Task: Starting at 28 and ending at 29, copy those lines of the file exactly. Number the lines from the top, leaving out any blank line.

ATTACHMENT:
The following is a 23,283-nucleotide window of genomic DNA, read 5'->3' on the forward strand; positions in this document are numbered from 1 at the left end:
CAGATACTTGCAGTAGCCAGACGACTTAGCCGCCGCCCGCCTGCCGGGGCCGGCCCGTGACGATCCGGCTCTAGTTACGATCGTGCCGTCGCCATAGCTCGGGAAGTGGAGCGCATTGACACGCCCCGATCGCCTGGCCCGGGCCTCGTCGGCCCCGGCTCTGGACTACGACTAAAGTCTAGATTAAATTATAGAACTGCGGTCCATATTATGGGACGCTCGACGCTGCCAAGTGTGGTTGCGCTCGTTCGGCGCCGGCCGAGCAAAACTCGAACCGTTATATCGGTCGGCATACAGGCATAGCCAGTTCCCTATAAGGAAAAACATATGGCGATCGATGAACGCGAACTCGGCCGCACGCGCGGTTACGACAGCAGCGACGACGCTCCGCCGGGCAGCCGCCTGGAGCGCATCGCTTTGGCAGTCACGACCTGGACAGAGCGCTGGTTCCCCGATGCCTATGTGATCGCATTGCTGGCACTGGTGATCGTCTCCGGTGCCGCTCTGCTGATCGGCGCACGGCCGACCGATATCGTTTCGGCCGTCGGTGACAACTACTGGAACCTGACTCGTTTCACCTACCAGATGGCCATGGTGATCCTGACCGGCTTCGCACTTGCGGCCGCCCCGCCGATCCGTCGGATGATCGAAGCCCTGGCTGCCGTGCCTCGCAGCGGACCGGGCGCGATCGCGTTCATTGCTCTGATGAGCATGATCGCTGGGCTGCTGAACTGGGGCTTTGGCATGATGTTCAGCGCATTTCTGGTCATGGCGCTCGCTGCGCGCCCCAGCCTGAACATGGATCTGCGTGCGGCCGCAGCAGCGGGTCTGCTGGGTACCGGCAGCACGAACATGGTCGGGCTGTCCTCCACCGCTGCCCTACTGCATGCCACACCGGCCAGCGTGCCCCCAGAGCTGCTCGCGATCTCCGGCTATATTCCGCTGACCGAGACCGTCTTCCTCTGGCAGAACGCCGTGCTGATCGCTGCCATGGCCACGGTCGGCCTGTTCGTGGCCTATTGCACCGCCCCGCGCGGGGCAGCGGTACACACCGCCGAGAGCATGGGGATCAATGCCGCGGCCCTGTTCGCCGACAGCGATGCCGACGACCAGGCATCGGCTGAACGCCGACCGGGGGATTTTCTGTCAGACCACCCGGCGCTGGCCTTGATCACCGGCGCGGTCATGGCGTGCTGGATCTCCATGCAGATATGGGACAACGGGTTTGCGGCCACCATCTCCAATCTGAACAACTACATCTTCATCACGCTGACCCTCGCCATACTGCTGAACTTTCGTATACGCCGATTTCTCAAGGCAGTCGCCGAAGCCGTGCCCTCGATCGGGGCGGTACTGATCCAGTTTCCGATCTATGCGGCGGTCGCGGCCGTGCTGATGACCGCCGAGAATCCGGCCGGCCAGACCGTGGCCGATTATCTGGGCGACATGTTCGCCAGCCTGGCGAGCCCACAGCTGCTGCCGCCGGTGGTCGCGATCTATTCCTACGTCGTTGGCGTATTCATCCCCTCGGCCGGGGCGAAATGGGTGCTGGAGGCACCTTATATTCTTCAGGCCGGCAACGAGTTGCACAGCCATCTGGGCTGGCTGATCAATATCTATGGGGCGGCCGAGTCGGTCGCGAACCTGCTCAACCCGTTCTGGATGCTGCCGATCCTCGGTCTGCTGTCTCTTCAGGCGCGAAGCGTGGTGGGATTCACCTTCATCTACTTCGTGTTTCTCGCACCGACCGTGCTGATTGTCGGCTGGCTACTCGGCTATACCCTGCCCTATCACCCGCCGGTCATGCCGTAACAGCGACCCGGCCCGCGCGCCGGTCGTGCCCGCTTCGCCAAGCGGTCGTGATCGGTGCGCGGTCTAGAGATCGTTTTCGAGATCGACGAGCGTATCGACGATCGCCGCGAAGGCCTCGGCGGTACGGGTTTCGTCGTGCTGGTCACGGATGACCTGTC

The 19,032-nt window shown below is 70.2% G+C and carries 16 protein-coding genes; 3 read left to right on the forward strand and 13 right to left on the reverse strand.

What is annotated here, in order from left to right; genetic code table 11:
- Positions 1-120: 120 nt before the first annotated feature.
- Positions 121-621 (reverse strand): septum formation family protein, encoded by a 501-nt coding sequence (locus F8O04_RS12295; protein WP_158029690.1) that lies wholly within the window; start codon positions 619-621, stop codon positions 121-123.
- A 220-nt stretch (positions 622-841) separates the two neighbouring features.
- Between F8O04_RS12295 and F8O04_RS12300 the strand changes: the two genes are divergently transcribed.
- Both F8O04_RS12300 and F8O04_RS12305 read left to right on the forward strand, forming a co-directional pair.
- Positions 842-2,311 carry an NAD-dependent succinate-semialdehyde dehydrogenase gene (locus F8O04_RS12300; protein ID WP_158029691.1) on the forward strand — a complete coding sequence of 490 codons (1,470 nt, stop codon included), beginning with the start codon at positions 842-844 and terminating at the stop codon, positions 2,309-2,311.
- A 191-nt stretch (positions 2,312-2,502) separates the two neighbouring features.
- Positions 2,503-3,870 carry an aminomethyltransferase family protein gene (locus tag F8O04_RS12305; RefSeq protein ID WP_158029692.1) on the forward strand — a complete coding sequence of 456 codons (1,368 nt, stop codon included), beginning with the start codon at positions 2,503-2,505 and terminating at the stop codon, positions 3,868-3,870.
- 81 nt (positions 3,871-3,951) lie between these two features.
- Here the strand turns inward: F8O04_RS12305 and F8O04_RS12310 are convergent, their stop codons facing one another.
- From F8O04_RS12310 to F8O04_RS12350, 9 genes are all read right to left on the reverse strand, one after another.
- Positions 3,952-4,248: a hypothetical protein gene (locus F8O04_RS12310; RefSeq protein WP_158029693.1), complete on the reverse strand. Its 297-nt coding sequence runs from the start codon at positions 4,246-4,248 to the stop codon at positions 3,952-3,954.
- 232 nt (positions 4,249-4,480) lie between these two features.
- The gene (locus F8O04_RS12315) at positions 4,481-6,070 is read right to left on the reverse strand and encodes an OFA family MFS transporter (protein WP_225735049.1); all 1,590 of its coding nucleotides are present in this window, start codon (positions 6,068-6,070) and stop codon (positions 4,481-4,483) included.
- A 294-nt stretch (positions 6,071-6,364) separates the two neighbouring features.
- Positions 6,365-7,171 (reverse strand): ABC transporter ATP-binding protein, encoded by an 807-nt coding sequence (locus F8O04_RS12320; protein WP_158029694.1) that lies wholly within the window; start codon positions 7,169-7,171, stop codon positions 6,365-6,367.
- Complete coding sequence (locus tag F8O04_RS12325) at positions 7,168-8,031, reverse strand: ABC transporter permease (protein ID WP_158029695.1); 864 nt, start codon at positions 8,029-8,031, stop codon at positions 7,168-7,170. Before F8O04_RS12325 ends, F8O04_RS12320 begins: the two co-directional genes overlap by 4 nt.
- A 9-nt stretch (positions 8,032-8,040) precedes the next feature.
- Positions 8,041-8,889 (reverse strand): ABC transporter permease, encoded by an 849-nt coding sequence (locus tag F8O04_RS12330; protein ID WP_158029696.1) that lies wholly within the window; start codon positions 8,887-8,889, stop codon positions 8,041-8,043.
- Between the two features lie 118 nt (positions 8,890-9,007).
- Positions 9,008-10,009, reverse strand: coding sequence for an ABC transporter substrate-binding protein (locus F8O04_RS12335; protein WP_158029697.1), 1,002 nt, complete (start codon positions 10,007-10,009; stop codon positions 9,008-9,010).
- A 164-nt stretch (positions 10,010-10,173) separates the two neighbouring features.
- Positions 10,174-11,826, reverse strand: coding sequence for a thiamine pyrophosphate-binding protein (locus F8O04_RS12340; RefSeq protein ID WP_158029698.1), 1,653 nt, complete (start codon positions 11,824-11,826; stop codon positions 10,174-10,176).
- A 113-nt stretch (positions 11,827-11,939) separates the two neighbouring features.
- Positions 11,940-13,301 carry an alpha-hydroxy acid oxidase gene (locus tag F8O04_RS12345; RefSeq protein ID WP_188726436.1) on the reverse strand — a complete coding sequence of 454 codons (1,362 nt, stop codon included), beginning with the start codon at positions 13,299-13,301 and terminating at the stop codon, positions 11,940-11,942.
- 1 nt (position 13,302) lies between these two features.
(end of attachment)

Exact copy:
- A 113-nt stretch (positions 11,827-11,939) separates the two neighbouring features.
- Positions 11,940-13,301 carry an alpha-hydroxy acid oxidase gene (locus tag F8O04_RS12345; RefSeq protein ID WP_188726436.1) on the reverse strand — a complete coding sequence of 454 codons (1,362 nt, stop codon included), beginning with the start codon at positions 13,299-13,301 and terminating at the stop codon, positions 11,940-11,942.